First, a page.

Fatherhood is Always ‘Job One’

Posted in This Generation by 311zine on 06/19/2009

By Deon Price

There are many debates on what is the most important occupation in the world. Is it a doctor, teacher, lawyer, engineer, cook, governor, president, construction person or farmer? All are extremely critical for our society. Yet at the end of the day, you’re just a dad. A more detailed perspective would be to consider that a father is the most critical role. Although we often go unnoticed and not openly appreciated, arguably the greatest contribution to the world is the cultivation of the greatest resource in the world. The best position to do such nurturing of a child is as a father starting with your very own. The greatest act of love the world has ever known was demonstrated by a father for the benefit of us all.

Let’s take a moment once a year to give some much needed acknowledgment. The role of a father transcends all career or worldly responsibilities. No matter what your day job is, once you clock out and arrive home, your real job begins. You get no days off, you can’t call in sick. You are on call 24/7 and 365 days per year. Claims of fatigue will not be accepted as excuses from your roles or responsibilities. You are the playmate, provider, supervisor, servant, disciplinarian, mediator, coach, counselor, teacher but not the boss. You humbly take orders and perform your duties with no reward, acknowledgment or fanfare. You simply do what you do. If you show me a fatherless community and I’ll show you a community in chaos.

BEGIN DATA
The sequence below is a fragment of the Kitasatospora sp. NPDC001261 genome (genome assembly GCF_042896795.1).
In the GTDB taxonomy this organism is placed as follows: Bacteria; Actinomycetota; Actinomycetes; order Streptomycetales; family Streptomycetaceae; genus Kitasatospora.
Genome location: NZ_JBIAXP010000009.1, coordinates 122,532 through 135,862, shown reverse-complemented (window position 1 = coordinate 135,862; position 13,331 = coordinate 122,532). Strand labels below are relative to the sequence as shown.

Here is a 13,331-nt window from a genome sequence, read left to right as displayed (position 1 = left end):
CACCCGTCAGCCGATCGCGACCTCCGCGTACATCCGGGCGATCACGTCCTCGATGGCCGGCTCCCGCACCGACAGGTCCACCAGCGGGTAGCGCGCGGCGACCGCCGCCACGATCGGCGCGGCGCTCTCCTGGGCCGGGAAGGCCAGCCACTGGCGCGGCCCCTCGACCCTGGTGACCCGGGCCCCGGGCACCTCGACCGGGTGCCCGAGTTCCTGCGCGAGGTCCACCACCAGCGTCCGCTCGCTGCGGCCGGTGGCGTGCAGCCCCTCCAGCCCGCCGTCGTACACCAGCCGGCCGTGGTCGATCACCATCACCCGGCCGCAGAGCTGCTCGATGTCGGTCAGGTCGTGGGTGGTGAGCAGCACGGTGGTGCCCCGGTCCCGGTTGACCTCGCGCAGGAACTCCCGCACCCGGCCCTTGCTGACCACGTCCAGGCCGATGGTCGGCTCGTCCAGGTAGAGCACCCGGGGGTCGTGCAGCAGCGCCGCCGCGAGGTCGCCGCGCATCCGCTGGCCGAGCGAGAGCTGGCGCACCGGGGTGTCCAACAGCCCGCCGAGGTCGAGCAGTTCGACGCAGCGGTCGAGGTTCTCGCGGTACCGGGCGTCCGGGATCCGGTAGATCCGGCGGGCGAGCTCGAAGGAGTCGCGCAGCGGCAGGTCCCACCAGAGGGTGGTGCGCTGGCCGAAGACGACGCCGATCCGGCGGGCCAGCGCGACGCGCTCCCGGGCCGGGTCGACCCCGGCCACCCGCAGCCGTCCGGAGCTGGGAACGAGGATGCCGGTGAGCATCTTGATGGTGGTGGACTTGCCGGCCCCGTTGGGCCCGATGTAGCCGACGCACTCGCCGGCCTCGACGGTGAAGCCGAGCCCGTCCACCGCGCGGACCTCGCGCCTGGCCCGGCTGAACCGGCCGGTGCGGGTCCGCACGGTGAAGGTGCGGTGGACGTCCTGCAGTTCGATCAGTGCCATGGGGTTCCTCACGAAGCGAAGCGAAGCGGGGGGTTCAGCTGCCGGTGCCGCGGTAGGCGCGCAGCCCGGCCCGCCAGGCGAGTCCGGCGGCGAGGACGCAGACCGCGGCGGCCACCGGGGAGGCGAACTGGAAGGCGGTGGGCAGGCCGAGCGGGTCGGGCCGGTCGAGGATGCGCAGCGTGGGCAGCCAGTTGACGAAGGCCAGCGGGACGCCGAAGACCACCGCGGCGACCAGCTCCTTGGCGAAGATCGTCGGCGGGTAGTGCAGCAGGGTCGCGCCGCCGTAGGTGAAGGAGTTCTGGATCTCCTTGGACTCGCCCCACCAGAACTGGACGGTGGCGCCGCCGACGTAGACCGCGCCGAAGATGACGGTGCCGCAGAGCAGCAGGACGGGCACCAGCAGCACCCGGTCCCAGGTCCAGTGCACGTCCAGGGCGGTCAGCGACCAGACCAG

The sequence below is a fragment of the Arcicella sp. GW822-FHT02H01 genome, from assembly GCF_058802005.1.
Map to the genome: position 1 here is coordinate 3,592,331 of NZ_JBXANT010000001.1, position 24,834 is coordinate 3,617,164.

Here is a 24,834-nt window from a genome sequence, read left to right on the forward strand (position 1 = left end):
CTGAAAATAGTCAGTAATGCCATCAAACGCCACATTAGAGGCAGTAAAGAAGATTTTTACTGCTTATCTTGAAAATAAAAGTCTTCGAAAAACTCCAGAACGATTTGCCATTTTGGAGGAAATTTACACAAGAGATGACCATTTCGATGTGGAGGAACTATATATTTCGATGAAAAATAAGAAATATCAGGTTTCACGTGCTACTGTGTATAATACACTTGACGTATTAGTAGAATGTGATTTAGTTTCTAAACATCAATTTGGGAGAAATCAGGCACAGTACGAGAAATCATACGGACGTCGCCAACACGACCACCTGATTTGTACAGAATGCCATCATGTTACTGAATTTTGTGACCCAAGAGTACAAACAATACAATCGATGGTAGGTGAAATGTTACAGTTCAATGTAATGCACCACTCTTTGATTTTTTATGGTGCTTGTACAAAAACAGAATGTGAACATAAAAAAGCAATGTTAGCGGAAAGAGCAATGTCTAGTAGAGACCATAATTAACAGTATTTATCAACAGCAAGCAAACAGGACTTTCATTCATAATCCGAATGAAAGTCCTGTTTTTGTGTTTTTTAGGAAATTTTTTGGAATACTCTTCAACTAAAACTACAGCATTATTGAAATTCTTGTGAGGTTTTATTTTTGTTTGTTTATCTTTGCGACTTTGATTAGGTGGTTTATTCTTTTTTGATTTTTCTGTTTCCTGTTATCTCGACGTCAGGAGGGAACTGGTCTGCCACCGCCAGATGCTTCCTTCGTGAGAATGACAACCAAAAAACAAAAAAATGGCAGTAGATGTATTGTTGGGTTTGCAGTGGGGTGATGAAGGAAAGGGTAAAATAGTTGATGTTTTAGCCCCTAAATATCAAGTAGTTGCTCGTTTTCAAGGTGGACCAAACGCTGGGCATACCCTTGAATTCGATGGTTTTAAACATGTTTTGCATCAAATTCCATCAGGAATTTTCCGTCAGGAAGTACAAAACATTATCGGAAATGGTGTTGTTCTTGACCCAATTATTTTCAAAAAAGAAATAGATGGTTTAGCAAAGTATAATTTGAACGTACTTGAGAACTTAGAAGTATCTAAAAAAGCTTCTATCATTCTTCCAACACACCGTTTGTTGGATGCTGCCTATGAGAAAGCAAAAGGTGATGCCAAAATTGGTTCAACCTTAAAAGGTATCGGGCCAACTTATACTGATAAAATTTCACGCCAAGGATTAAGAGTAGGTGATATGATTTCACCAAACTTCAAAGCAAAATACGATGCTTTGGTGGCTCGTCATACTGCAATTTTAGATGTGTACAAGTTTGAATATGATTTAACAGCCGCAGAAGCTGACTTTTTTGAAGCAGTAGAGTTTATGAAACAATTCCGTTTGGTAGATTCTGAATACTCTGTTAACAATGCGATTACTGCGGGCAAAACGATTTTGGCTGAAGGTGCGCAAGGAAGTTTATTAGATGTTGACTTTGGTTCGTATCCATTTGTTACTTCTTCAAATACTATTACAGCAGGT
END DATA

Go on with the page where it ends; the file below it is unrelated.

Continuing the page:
Your children could care less that you are exhausted after work and just got out of an hour and a half of traffic. You just suck it up and muster enough energy to play catch or show some excitement for the picture he colored just for you. Our commander and chief, who holds the most demanding and powerful position on earth, set a fine example of this perspective when he acknowledged his first order of business as president of the United States is to up hold his promise to his daughters to purchase them a dog. We may never fully understand the complex role of a father in the life of his child but here are a few famous visionaries on the matter of fatherhood:

J. August Strindberg — ‘That is the thankless position of the father in the family . . . the provider for all, and the enemy of all.’ Sigmund Freud — ‘The greatest gift I ever had come from God, and I call him Dad!’ George Herbert — ‘I cannot think of any need in childhood as strong as the need for a father’s protection.’ Margaret Atwood, Cat’s Eyes — ‘One father is more than a hundred schoolmasters.’ Helen Rowland — ‘All fathers are invisible in daytime; daytime is ruled by mothers and fathers come out at night. Darkness brings home fathers, with their real, unspeakable power. There is more to fathers than meets the eye. You know… fathers just have a way of putting everything together.’ The Bible has also greatly mentioned about the role of a father in a child’s life. Proverbs ‘A wise son is the one who makes a father rejoice and a stupid son is the grief of his mother.’